Disclosure isn't all it's cracked up to be; psychological factors can easily undermine its effectiveness
August 1, 2004
For more information, contact: Benjamin Haimowitz, HHaimowitz@aol.com
A favorite answer to a much-fretted-about problem in business and politics may not be the solution it is widely thought to be, if a new study is to be believed.
In fact, it may make matters worse.
The problem is conflict of interest, increasingly a matter of concern in the wake of business scandals of recent years. And a favorite answer, almost invariably incorporated into responses to the problem, is disclosure.
Thus, medical journals now ask researchers to disclose the sources of their research funding. TV financial-news shows require stock analysts to reveal any conflict of interest. McCain-Feingold mandates public disclosure of political contributions. And an entire section of the Sarbanes-Oxley Act of 2002 is dedicated to enhanced disclosure by corporations and their auditors.
Now a new study, presented on August 10th at the annual meeting of the Academy of Management in New Orleans, uncovers "psychological factors that may undermine disclosure's effectiveness as a remedy...and may even cause disclosure to backfire, harming rather than helping the recipients of advice."The authors of the study, Daylian M. Cain, George Loewenstein, and Don A. Moore of Carnegie Mellon University, undertook the research to test their suspicion that disclosure was more problematic than widely appreciated.
For one thing, they surmised, disclosure might actually tempt advisors to provide more biased advice than they might otherwise offer, a strategy the authors compare to "expecting one's audience to cover its ears and thus compensating for this by yelling even louder." Moreover, the advisors would feel justified in doing so, because disclosure would reduce any feelings of guilt they might otherwise have.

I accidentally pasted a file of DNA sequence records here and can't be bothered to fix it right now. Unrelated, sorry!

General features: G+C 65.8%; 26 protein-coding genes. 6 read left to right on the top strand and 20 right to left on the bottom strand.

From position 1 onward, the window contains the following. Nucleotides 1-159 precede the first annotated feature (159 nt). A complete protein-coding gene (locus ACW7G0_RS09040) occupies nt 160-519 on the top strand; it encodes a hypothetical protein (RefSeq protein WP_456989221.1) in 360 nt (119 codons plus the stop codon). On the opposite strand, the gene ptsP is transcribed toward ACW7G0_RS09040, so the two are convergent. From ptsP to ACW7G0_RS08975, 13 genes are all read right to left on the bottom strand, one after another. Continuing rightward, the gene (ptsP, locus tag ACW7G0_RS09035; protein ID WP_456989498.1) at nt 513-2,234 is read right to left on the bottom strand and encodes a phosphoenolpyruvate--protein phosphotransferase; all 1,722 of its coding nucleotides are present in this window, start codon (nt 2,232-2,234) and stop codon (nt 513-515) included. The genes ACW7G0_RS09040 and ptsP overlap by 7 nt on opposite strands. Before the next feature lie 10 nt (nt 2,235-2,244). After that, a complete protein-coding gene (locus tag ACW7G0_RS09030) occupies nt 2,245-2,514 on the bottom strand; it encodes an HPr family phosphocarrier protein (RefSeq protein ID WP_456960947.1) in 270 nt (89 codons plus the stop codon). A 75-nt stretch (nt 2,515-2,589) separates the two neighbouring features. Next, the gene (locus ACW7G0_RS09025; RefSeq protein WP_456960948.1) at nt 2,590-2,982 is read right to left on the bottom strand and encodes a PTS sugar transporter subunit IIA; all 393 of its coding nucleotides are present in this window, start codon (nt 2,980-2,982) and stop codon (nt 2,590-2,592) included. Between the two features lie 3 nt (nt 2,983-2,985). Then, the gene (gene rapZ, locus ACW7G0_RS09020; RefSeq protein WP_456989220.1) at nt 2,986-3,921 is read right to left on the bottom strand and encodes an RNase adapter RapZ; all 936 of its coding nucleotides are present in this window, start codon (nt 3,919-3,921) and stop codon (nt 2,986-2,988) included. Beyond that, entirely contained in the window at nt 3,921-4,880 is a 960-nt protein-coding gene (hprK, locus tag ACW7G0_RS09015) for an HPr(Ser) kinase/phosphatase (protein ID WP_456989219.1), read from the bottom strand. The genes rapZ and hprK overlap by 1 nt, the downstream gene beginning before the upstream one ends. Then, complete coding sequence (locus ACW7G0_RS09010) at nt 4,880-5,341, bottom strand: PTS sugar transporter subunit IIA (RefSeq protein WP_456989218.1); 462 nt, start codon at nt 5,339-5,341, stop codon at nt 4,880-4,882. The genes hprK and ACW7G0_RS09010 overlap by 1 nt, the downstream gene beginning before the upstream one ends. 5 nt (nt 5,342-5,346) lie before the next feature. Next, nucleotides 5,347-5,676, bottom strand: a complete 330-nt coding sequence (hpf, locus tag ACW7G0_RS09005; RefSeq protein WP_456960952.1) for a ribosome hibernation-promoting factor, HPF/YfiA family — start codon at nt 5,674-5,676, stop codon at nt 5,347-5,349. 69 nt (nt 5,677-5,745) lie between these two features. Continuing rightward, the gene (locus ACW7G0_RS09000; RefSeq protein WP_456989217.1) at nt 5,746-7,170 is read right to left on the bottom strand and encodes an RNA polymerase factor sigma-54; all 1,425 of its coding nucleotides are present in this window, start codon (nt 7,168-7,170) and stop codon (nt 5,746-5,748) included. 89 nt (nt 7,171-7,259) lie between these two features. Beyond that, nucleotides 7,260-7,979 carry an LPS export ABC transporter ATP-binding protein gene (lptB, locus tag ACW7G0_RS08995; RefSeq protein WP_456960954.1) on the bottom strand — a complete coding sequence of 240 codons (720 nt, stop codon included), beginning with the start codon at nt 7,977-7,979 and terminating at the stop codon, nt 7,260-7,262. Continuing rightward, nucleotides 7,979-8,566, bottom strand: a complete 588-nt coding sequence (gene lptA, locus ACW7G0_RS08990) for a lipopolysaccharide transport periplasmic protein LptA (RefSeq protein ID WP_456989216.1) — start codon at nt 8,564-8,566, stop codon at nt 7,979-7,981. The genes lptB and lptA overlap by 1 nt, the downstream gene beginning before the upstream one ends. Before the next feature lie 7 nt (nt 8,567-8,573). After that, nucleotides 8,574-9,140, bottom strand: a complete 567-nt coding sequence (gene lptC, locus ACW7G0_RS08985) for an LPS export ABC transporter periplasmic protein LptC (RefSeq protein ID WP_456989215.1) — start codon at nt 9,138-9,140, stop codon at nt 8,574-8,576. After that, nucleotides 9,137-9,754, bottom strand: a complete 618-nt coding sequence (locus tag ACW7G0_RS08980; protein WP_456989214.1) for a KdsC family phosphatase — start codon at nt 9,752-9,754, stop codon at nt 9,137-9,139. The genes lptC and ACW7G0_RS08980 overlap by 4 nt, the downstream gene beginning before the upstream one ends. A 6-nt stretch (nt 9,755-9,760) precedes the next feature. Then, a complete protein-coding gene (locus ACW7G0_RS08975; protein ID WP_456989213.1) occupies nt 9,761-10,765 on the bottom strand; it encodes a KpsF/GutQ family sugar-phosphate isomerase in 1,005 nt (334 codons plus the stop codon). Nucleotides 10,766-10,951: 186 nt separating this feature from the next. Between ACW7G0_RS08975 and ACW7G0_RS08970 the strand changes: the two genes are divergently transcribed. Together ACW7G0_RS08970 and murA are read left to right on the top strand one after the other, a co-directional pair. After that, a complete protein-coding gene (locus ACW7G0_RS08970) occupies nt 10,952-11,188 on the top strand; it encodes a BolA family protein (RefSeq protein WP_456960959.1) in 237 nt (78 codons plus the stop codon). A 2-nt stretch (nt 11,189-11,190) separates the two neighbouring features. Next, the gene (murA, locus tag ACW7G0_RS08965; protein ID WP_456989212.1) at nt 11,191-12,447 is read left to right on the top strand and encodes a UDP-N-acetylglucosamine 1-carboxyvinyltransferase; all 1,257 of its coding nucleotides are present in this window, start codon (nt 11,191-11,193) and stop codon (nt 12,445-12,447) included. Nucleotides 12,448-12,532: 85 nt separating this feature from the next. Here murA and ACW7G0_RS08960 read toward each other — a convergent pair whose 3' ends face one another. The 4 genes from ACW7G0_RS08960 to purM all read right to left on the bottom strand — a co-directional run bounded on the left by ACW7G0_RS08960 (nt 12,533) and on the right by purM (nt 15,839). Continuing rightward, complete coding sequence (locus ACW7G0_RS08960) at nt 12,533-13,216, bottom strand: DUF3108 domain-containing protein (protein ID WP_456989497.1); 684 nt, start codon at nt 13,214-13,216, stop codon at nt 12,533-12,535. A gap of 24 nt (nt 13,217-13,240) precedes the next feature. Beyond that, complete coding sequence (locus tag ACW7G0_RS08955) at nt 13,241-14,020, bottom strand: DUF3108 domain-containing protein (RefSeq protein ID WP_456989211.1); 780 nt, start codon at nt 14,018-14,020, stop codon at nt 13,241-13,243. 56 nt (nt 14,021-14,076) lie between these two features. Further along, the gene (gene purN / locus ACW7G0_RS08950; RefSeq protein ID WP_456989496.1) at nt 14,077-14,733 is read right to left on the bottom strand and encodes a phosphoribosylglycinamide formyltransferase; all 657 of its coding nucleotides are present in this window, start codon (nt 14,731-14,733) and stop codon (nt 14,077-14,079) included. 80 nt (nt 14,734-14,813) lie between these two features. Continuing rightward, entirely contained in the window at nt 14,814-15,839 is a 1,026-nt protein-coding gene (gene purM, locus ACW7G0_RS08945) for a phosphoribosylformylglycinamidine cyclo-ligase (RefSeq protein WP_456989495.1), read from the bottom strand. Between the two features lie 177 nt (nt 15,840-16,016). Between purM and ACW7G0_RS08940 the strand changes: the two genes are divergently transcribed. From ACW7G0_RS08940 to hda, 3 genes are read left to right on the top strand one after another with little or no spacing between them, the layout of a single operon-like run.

Further pitfalls might arise, they suspected, from the inherent difficulty in "estimating the impact of conflict of interest on an advice-giver." As the authors explain, "While most people think conflicts of interest are a problem of overt corruption ...considerable research suggests that bias is more frequently the result of motivational processes that are unintentional and unconscious. Failing to appreciate the role of unconscious bias will cause estimators to underestimate the extent to which advice might be distorted."
In addition, research has revealed that "even when estimators realize they should make some adjustment for the conflict of interest that is disclosed, such adjustments are likely to be insufficient. As a rule, people have trouble unlearning, ignoring, or suppressing the use of knowledge, even if they are aware it is inaccurate."
With these considerations in mind, Mr. Cain and his colleagues put disclosure to the test via an elaborate experiment they carried out with 146 students at Carnegie Mellon University.
Participants stationed in individual cubicles were divided randomly into advisors and estimators and were asked to perform separate tasks relating to jars filled with coins -- six jars containing amounts ranging from $10.01 to $27.06. Advisors were permitted to handle, but not open, each jar and to study it for as long as they liked. For each jar, they then wrote down a number on a piece of paper, which was then delivered as a suggestion to an estimator. The estimators then got about a 10-second look at the jar in question as an experimenter carried it by at a distance of about three feet, and then provided an estimate of how much money the jar contained.
Thus, advisors had a considerably better opportunity than estimators to calculate the value of the coins in each jar.